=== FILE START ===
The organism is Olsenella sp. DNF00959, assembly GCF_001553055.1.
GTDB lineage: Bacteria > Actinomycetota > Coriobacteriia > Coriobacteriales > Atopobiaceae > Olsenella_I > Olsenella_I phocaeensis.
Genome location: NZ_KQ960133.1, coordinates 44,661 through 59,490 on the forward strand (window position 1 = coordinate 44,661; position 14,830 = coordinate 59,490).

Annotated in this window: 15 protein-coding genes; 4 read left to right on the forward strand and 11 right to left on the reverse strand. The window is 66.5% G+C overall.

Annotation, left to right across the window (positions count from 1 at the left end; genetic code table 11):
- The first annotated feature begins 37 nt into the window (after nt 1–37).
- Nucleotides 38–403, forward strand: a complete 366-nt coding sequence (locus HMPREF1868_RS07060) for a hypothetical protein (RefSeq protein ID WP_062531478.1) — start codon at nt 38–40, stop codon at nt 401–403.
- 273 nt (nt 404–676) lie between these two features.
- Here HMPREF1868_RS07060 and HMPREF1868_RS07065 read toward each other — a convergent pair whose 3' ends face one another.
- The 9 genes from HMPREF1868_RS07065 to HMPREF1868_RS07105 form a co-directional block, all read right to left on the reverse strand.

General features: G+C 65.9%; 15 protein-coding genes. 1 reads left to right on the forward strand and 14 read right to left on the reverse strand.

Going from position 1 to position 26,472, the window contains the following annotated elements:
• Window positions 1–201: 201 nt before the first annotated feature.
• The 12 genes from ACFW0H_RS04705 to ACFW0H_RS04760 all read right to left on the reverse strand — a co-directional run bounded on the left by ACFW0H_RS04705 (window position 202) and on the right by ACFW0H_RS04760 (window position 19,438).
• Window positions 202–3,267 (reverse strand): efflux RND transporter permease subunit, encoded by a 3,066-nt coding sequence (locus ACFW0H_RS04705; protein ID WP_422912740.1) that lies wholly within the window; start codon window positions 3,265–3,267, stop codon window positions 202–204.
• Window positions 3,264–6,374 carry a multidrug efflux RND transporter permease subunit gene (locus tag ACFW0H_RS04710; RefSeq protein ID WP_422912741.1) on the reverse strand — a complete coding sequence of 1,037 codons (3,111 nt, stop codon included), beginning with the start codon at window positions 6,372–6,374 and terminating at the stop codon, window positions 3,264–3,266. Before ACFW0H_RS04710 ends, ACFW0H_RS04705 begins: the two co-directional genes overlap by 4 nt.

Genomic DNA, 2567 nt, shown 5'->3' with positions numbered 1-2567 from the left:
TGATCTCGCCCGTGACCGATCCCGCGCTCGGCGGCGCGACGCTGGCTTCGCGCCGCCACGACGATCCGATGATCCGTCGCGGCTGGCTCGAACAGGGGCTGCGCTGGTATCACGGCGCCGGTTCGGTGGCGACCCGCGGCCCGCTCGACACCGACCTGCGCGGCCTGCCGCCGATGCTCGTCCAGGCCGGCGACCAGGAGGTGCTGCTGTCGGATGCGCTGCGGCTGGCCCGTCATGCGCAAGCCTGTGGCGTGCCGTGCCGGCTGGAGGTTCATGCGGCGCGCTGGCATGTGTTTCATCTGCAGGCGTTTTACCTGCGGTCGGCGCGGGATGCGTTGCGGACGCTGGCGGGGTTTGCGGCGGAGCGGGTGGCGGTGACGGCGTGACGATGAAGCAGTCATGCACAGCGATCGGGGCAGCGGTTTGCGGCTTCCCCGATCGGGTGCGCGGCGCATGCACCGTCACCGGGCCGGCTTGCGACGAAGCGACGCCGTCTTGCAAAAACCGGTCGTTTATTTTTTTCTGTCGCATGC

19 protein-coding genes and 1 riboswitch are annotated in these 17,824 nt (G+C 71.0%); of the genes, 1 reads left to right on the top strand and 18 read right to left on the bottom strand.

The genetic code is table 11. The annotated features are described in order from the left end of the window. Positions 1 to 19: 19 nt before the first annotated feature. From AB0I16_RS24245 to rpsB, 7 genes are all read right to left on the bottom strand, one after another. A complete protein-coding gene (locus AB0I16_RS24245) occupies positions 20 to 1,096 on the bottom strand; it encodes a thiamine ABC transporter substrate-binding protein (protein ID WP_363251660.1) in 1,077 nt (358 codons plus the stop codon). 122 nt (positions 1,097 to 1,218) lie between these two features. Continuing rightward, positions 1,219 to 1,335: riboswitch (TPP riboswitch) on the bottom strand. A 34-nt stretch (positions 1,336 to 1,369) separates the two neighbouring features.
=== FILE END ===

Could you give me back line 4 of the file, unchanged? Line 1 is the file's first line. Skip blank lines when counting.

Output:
Annotated in this window: 15 protein-coding genes; 4 read left to right on the forward strand and 11 right to left on the reverse strand. The window is 66.5% G+C overall.